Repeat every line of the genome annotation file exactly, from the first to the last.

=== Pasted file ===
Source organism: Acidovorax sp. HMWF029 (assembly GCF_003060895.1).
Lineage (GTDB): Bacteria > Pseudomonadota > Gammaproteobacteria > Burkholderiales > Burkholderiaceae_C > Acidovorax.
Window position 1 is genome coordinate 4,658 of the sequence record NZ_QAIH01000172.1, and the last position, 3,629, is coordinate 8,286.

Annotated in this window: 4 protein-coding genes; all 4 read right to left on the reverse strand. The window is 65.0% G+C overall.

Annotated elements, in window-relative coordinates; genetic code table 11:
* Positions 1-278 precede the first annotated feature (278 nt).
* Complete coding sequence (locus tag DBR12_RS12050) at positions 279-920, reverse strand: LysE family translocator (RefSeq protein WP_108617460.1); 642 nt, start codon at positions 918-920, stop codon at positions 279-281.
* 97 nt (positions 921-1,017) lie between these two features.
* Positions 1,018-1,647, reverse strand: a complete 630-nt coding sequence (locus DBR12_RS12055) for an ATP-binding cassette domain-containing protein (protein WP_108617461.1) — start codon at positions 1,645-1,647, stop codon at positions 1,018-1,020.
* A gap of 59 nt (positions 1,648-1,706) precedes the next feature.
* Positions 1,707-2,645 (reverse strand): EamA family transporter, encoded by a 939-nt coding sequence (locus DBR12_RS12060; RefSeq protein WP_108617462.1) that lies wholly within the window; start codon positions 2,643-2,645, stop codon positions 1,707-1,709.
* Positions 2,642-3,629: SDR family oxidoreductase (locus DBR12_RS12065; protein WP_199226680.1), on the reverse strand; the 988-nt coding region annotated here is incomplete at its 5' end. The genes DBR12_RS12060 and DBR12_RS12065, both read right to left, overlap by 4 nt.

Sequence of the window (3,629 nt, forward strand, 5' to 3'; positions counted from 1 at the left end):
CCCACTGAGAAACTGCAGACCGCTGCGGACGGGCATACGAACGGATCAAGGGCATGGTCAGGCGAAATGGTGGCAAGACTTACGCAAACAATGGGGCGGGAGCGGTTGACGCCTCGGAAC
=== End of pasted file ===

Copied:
Source organism: Acidovorax sp. HMWF029 (assembly GCF_003060895.1).
Lineage (GTDB): Bacteria > Pseudomonadota > Gammaproteobacteria > Burkholderiales > Burkholderiaceae_C > Acidovorax.
Window position 1 is genome coordinate 4,658 of the sequence record NZ_QAIH01000172.1, and the last position, 3,629, is coordinate 8,286.

Annotated in this window: 4 protein-coding genes; all 4 read right to left on the reverse strand. The window is 65.0% G+C overall.

Annotated elements, in window-relative coordinates; genetic code table 11:
* Positions 1-278 precede the first annotated feature (278 nt).
* Complete coding sequence (locus tag DBR12_RS12050) at positions 279-920, reverse strand: LysE family translocator (RefSeq protein WP_108617460.1); 642 nt, start codon at positions 918-920, stop codon at positions 279-281.
* 97 nt (positions 921-1,017) lie between these two features.
* Positions 1,018-1,647, reverse strand: a complete 630-nt coding sequence (locus DBR12_RS12055) for an ATP-binding cassette domain-containing protein (protein WP_108617461.1) — start codon at positions 1,645-1,647, stop codon at positions 1,018-1,020.
* A gap of 59 nt (positions 1,648-1,706) precedes the next feature.
* Positions 1,707-2,645 (reverse strand): EamA family transporter, encoded by a 939-nt coding sequence (locus DBR12_RS12060; RefSeq protein WP_108617462.1) that lies wholly within the window; start codon positions 2,643-2,645, stop codon positions 1,707-1,709.
* Positions 2,642-3,629: SDR family oxidoreductase (locus DBR12_RS12065; protein WP_199226680.1), on the reverse strand; the 988-nt coding region annotated here is incomplete at its 5' end. The genes DBR12_RS12060 and DBR12_RS12065, both read right to left, overlap by 4 nt.

Sequence of the window (3,629 nt, forward strand, 5' to 3'; positions counted from 1 at the left end):
CCCACTGAGAAACTGCAGACCGCTGCGGACGGGCATACGAACGGATCAAGGGCATGGTCAGGCGAAATGGTGGCAAGACTTACGCAAACAATGGGGCGGGAGCGGTTGACGCCTCGGAAC